A few years ago, while I was at a local music festival, I saw a band playing who were something quite special. A group of four really cheerful, healthy-looking teenagers, playing great pop songs with gusto and actively engaging with the crowd. It was an afternoon that stuck in the memory. They seemed to have a lot of enthusiasm, and I made a mental note that they had the potential for considerable success.
About a year later, I discovered that my band had been fortunate enough to get a gig supporting them at a pub in my town. I spent the next few weeks singing their praises to my bandmates and just generally getting very excited about the upcoming gig.
The evening of the gig arrived. I unloaded my gear and was able to park just around the corner. Getting a good parking spot always feels like a small victory. As I started setting up, I was a little disappointed that none of the members of the headlining band were around – I was hoping to have a chance to chat with them, but ah well. The hour of our support slot approached, and still no sign of them. At this point, I started to think “hmmm, bad form.” It’s considered protocol at small gigs that you show support to the other bands playing by not just showing up for your set and leaving immediately afterwards.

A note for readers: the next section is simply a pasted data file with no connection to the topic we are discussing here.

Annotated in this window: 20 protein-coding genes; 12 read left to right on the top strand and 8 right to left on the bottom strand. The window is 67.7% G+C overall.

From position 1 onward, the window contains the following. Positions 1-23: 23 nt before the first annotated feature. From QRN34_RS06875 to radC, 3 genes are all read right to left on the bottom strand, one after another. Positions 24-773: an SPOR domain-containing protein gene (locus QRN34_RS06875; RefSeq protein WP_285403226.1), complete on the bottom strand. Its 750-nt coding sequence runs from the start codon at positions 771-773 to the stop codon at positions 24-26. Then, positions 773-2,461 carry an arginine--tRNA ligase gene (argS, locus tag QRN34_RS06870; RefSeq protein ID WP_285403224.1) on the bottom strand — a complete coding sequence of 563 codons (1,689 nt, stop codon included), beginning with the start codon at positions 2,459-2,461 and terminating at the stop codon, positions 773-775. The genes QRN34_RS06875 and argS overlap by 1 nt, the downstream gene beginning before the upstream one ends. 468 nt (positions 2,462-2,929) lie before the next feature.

Our set ended, and at last the headline band showed up. I almost didn’t recognise them, because they weren’t the cheerful kids I remembered. Their successes had changed them, and they were now a bunch of unsmiling, sunken-cheeked emo kids wearing eyeliner and scowling while ignoring pretty much everyone. After spending literally an entire hour trying to get their wireless IEM1 systems to work while their audience waited patiently, they eventually started playing, much much later than scheduled, and performed a severely truncated set with zero charm or stagecraft before noise curfew.
I felt embarrassed for having endorsed this band so enthusiastically to my bandmates. I felt like my own reputation was diminished, as they were so embarrassingly lifeless.
That gig was about two years ago. My own band split up a few months later, and the headline band in question split up earlier this year. In their farewell Facebook page they claim to have hit #14 in the charts. After some research, I discovered that one of their EPs debuted at #14 in the iTunes chart. This sounds like it must be a notable accomplishment, but the fact that the band don’t have a Wikipedia page suggests that they can’t be that successful.
- in-ear monitoring [↩]